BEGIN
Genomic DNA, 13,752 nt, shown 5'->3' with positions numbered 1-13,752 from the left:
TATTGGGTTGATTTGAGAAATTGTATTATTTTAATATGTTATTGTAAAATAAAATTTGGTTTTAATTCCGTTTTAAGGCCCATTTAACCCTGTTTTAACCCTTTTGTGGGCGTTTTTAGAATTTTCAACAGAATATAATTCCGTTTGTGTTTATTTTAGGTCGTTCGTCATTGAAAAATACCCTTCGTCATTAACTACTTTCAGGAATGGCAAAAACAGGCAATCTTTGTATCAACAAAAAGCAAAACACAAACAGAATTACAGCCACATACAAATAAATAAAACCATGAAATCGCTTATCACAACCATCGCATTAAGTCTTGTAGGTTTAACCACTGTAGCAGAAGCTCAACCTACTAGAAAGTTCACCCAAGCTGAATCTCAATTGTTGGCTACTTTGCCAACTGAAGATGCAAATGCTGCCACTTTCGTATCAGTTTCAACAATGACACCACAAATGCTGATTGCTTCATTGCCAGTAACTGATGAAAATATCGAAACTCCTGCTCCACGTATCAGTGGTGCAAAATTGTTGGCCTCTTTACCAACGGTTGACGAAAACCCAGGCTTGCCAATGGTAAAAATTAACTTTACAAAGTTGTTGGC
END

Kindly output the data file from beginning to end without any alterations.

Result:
Genomic DNA, 13,752 nt, shown 5'->3' with positions numbered 1-13,752 from the left:
TATTGGGTTGATTTGAGAAATTGTATTATTTTAATATGTTATTGTAAAATAAAATTTGGTTTTAATTCCGTTTTAAGGCCCATTTAACCCTGTTTTAACCCTTTTGTGGGCGTTTTTAGAATTTTCAACAGAATATAATTCCGTTTGTGTTTATTTTAGGTCGTTCGTCATTGAAAAATACCCTTCGTCATTAACTACTTTCAGGAATGGCAAAAACAGGCAATCTTTGTATCAACAAAAAGCAAAACACAAACAGAATTACAGCCACATACAAATAAATAAAACCATGAAATCGCTTATCACAACCATCGCATTAAGTCTTGTAGGTTTAACCACTGTAGCAGAAGCTCAACCTACTAGAAAGTTCACCCAAGCTGAATCTCAATTGTTGGCTACTTTGCCAACTGAAGATGCAAATGCTGCCACTTTCGTATCAGTTTCAACAATGACACCACAAATGCTGATTGCTTCATTGCCAGTAACTGATGAAAATATCGAAACTCCTGCTCCACGTATCAGTGGTGCAAAATTGTTGGCCTCTTTACCAACGGTTGACGAAAACCCAGGCTTGCCAATGGTAAAAATTAACTTTACAAAGTTGTTGGC